27 Nov 2015

Sex abuse teacher jailed for 10 years

5:51 pm on 27 November 2015

A teacher who had a sexual relationship with a boy at her school has been sentenced to more than 10 years in prison.

Stacey Reriti has been jailed for more than 10 years on sex abuse charges

Stacey Reriti has been jailed for more than 10 years on sex abuse charges Photo: Pool picture

Stacey Reriti, 31, was a deputy principal at Natone Park School in Porirua East when she began an intimate relationship with the boy.

She frequently exchanged text messages with him, when he was aged between 10 and 13, and on one occasion took him to a motel in Paraparaumu where they had sex.

Last month, a jury found her guilty of seven sex abuse charges over three years.

In the High Court in Wellington today, Justice Woolford said she had breached the boy's trust and there was no justification for her grooming of him.

He told the court the boy, who was now in his mid-teens, was angry and suspicious of female teachers.

She had shown no remorse or understanding of her actions, he added.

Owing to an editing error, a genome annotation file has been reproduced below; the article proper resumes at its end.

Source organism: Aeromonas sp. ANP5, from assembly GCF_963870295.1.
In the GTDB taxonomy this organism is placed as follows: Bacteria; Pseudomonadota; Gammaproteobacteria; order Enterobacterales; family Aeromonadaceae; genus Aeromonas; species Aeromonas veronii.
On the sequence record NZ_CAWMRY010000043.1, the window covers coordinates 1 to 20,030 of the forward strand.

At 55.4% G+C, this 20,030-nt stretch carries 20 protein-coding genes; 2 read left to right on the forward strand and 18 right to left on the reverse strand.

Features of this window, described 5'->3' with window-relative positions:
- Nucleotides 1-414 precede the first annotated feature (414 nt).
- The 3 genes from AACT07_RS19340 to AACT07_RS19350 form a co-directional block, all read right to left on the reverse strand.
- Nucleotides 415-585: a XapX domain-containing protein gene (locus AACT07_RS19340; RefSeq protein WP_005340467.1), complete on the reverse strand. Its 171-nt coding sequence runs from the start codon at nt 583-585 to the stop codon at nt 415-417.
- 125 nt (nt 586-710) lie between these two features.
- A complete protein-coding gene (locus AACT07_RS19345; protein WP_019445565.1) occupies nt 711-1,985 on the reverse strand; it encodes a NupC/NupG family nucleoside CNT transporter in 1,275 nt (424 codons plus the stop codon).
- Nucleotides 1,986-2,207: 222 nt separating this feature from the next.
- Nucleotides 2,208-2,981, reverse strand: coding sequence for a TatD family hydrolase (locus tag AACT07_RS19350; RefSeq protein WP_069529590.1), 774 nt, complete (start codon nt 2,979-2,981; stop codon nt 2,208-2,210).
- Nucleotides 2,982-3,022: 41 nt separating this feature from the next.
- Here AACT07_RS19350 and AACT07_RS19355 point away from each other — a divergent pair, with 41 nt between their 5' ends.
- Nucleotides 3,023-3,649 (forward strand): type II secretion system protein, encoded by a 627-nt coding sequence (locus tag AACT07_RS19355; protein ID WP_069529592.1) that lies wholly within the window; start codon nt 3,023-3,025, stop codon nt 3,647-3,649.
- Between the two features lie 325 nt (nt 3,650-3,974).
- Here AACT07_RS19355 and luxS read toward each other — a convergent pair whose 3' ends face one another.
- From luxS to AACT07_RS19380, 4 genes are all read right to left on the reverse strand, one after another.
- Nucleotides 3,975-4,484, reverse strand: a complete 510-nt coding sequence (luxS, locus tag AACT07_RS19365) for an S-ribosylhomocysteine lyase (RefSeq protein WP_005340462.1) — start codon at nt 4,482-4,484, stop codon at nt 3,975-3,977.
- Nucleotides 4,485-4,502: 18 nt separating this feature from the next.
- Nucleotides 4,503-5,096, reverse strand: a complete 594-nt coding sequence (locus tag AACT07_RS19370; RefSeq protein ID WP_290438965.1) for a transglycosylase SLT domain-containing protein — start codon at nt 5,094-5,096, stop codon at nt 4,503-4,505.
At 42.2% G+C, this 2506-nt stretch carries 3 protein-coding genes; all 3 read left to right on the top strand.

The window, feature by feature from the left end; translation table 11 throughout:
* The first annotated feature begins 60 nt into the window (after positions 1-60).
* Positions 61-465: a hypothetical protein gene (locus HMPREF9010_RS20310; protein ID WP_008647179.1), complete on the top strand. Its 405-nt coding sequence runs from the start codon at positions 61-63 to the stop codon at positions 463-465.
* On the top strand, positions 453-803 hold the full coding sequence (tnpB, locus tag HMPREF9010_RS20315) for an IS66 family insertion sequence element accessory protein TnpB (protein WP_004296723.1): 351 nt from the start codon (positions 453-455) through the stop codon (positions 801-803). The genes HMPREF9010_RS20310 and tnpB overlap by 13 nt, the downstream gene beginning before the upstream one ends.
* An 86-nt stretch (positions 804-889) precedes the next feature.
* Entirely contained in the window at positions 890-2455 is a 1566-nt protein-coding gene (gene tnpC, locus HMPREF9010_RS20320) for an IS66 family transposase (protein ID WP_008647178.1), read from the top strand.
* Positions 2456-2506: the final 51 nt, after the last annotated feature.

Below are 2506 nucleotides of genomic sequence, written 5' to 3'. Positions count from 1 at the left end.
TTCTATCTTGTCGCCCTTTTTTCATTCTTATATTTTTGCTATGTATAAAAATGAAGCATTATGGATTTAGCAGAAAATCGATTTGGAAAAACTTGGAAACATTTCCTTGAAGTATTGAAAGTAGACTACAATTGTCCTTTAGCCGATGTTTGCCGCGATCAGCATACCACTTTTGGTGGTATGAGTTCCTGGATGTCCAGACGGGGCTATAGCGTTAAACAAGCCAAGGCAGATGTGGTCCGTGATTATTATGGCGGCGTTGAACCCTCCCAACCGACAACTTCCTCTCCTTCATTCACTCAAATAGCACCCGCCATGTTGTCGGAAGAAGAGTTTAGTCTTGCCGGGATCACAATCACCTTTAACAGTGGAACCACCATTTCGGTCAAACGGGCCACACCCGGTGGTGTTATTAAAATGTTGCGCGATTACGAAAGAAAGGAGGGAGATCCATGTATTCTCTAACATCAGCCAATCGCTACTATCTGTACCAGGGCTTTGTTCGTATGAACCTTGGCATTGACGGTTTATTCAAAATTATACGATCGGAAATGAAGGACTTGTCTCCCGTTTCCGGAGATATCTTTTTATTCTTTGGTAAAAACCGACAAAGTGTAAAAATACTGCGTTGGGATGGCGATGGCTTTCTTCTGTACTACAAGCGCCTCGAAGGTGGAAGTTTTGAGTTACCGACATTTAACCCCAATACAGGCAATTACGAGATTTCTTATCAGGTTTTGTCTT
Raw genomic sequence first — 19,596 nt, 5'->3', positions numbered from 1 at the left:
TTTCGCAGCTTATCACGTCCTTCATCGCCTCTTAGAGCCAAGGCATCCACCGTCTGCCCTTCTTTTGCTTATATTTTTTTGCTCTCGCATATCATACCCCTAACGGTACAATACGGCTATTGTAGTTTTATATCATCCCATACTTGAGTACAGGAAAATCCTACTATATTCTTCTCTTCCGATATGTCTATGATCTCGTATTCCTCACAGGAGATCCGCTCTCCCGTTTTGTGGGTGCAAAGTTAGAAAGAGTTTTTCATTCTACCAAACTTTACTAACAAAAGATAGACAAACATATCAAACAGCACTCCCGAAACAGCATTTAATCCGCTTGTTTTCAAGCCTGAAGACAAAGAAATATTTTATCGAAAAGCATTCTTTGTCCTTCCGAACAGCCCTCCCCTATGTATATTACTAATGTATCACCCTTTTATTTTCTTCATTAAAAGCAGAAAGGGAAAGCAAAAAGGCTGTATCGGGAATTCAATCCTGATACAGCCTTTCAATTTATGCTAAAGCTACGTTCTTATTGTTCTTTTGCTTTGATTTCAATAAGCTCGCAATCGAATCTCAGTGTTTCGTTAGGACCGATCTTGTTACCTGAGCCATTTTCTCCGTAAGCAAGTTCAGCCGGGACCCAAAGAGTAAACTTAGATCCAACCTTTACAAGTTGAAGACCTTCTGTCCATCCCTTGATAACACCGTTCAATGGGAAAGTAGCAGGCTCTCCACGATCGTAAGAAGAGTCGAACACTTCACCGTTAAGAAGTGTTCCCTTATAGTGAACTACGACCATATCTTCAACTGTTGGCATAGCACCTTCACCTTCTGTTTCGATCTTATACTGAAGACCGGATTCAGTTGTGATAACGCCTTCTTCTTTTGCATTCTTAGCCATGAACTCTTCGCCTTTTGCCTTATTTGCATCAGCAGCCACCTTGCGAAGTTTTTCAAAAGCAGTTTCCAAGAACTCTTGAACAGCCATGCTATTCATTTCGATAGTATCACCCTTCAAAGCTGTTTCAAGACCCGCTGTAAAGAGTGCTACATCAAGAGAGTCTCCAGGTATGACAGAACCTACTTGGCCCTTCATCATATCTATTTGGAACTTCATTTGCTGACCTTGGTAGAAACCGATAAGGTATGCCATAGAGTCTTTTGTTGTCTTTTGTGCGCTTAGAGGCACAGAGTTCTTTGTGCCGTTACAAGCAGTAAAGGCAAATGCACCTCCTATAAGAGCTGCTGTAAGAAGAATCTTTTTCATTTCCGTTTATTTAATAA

"In fact, after you were charged, and prior to the trial beginning, you sent another underage former student pictures of your breasts when he texted you asking for them.

"This shows a stunning lack of judgement. The lack of any appreciation of proper boundaries undermines any claim that your behaviour was somehow a one-off and unrelated to your general good character."

Reriti has been sentenced to 10-and-a-half years' imprisonment.

Bid to remove Reriti from teachers' register

The Ministry of Education said Natone Park School had settled back down with help from its trauma team.

It said Reriti's conviction would not have been possible without the boy's bravery, and her jail term sent a strong deterrent message.

The Education Council, meanwhile, has engaged a lawyer to remove Reriti from the teachers' register.

The school immediately suspended Reriti in August 2014 when a complaint was first made.

Natone Park School principal Kiri Smith, who is Reriti's mother, declared a conflict and took no part in her daughter's appointment.

However, Reriti's grandfather, who was on the school board, did not declare this conflict of interest when the police met with trustees.

The police told the ministry they were worried the family link could hinder their investigation.

Since then, the board has set up a subcommittee to deal with the matter that Reriti's mother and grandfather are not on.